• You must have a high-deductible health plan. In order to be qualified for an HSA, you will need to have sufficient financial resources to manage substantial deductibles until your insurance starts covering your eligible medical expenses. You cover all healthcare expenses out of your pocket until your reach the specified deductible amount.

    The Bottom Line

    Health saving accounts offer great tax advantages as the contributions are not subject to income tax. HSAs offer non-taxable withdrawals for eligible medical expenses. They also allow for funds to be invested and grown tax-free.

    As we age, healthcare expenses tend to increase, especially after we hit retirement age. Therefore, opening an HSA early and allowing it to accumulate over a long period of time can be helpful in providing your financial stability.

    When deciding whether saving to an HSA is a suitable option for you, it’s crucial first to determine your medical needs and next consider your savings and investment needs. If you’re opting for an HDHP for your health care, an HSA can be a valuable tool to add to your plan.

    Health Savings Account FAQs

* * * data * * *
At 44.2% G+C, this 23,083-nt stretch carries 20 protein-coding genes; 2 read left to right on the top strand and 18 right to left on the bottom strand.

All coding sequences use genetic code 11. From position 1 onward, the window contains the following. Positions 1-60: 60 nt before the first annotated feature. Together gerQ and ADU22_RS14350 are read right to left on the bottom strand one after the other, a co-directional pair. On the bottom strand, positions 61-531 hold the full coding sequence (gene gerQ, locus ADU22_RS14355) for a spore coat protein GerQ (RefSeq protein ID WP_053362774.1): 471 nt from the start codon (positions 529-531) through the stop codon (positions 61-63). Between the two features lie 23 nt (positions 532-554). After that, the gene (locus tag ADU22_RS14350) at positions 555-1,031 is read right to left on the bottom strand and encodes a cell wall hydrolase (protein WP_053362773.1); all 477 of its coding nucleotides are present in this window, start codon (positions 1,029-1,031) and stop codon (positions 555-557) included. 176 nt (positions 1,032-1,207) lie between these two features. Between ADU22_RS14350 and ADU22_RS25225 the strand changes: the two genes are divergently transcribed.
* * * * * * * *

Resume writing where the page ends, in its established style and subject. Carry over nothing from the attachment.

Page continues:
Can I have a health savings account (HSA) if I’m self-employed?

    Yes. If you’re self-employed and have a high-deductible health plan, you are eligible to open an HSA. Carefully research the options available to get yourself the best deal to suit your needs.

    Do I need to use all my HSA funds every year?

    No, you don’t. Unlike FSA, a health savings account allows you to roll your contributions over to the next year. As you can also invest the funds into your account, you have the opportunity to build substantial capital for more costly medical expenses or use it as an investment fund after you retire.

    Can I pay for my insurance coverage with my HSA money?

    Normally you will not be able to pay your insurance premiums with your HSA funds, as they can only be used to cover eligible medical expenses.

    However, the only exception is if you use the funds to pay Medicare premiums or similar healthcare continuation coverage, while you are on unemployment compensation. You can also cover the costs of your long-term care insurance with your HSA funds.

    Chad is a serial entrepreneur and founded Payment Savvy in 2011 armed with the goal of providing high-risk establishments with a pioneering and tailored payment processing solution that allows them to flourish. Having decades of knowledge in the financial services and debt recovery industries, he ensures every client receives the same level of expertise, resourcefulness, and strategic vision no matter the size of the organization. Always willing to push the envelope, Chad’s forward-thinking and leadership skills are responsible for Payment Savvy being on the map as an industry-leading payment processor.